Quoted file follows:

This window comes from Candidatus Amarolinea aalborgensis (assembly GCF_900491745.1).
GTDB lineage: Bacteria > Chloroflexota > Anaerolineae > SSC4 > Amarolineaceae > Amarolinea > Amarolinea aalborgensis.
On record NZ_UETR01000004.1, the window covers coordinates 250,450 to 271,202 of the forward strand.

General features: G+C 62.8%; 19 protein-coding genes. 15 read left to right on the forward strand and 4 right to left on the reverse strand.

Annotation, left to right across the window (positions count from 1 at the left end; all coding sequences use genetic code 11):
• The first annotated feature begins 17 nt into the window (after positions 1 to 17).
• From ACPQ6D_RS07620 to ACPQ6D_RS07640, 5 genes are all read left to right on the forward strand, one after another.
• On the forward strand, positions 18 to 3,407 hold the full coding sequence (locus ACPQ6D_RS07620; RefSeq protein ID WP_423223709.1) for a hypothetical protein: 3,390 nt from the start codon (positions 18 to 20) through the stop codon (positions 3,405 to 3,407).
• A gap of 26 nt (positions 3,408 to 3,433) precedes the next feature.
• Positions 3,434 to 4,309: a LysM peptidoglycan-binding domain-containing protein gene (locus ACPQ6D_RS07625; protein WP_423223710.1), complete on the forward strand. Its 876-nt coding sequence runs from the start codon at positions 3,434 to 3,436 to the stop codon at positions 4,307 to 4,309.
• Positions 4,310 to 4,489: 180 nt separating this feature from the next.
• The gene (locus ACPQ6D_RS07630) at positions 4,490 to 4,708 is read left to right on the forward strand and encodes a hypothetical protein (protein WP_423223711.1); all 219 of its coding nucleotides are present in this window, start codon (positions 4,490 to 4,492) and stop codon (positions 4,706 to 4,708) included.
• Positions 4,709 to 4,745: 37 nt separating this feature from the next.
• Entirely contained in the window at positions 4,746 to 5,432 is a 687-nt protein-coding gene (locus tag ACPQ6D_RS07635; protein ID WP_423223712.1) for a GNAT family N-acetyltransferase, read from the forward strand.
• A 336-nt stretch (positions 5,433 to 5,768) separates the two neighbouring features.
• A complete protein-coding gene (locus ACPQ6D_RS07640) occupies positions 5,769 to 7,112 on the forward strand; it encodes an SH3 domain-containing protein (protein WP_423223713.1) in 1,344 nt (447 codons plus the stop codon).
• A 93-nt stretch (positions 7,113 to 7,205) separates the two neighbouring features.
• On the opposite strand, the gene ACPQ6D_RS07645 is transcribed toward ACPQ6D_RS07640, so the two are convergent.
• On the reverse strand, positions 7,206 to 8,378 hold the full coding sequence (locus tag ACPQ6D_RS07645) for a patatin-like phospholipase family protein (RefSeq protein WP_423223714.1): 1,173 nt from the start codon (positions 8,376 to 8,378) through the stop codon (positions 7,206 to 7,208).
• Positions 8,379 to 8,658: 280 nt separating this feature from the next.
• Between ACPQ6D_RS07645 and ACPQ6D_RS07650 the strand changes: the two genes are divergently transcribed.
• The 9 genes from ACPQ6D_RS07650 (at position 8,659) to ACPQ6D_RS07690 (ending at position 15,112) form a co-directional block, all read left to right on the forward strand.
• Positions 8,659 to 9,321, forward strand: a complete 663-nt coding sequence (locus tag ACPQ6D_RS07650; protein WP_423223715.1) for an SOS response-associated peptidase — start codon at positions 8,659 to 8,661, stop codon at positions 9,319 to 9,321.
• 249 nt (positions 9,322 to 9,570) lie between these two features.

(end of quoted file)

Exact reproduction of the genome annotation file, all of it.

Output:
This window comes from Candidatus Amarolinea aalborgensis (assembly GCF_900491745.1).
GTDB lineage: Bacteria > Chloroflexota > Anaerolineae > SSC4 > Amarolineaceae > Amarolinea > Amarolinea aalborgensis.
On record NZ_UETR01000004.1, the window covers coordinates 250,450 to 271,202 of the forward strand.

General features: G+C 62.8%; 19 protein-coding genes. 15 read left to right on the forward strand and 4 right to left on the reverse strand.

Annotation, left to right across the window (positions count from 1 at the left end; all coding sequences use genetic code 11):
• The first annotated feature begins 17 nt into the window (after positions 1 to 17).
• From ACPQ6D_RS07620 to ACPQ6D_RS07640, 5 genes are all read left to right on the forward strand, one after another.
• On the forward strand, positions 18 to 3,407 hold the full coding sequence (locus ACPQ6D_RS07620; RefSeq protein ID WP_423223709.1) for a hypothetical protein: 3,390 nt from the start codon (positions 18 to 20) through the stop codon (positions 3,405 to 3,407).
• A gap of 26 nt (positions 3,408 to 3,433) precedes the next feature.
• Positions 3,434 to 4,309: a LysM peptidoglycan-binding domain-containing protein gene (locus ACPQ6D_RS07625; protein WP_423223710.1), complete on the forward strand. Its 876-nt coding sequence runs from the start codon at positions 3,434 to 3,436 to the stop codon at positions 4,307 to 4,309.
• Positions 4,310 to 4,489: 180 nt separating this feature from the next.
• The gene (locus ACPQ6D_RS07630) at positions 4,490 to 4,708 is read left to right on the forward strand and encodes a hypothetical protein (protein WP_423223711.1); all 219 of its coding nucleotides are present in this window, start codon (positions 4,490 to 4,492) and stop codon (positions 4,706 to 4,708) included.
• Positions 4,709 to 4,745: 37 nt separating this feature from the next.
• Entirely contained in the window at positions 4,746 to 5,432 is a 687-nt protein-coding gene (locus tag ACPQ6D_RS07635; protein ID WP_423223712.1) for a GNAT family N-acetyltransferase, read from the forward strand.
• A 336-nt stretch (positions 5,433 to 5,768) separates the two neighbouring features.
• A complete protein-coding gene (locus ACPQ6D_RS07640) occupies positions 5,769 to 7,112 on the forward strand; it encodes an SH3 domain-containing protein (protein WP_423223713.1) in 1,344 nt (447 codons plus the stop codon).
• A 93-nt stretch (positions 7,113 to 7,205) separates the two neighbouring features.
• On the opposite strand, the gene ACPQ6D_RS07645 is transcribed toward ACPQ6D_RS07640, so the two are convergent.
• On the reverse strand, positions 7,206 to 8,378 hold the full coding sequence (locus tag ACPQ6D_RS07645) for a patatin-like phospholipase family protein (RefSeq protein WP_423223714.1): 1,173 nt from the start codon (positions 8,376 to 8,378) through the stop codon (positions 7,206 to 7,208).
• Positions 8,379 to 8,658: 280 nt separating this feature from the next.
• Between ACPQ6D_RS07645 and ACPQ6D_RS07650 the strand changes: the two genes are divergently transcribed.
• The 9 genes from ACPQ6D_RS07650 (at position 8,659) to ACPQ6D_RS07690 (ending at position 15,112) form a co-directional block, all read left to right on the forward strand.
• Positions 8,659 to 9,321, forward strand: a complete 663-nt coding sequence (locus tag ACPQ6D_RS07650; protein WP_423223715.1) for an SOS response-associated peptidase — start codon at positions 8,659 to 8,661, stop codon at positions 9,319 to 9,321.
• 249 nt (positions 9,322 to 9,570) lie between these two features.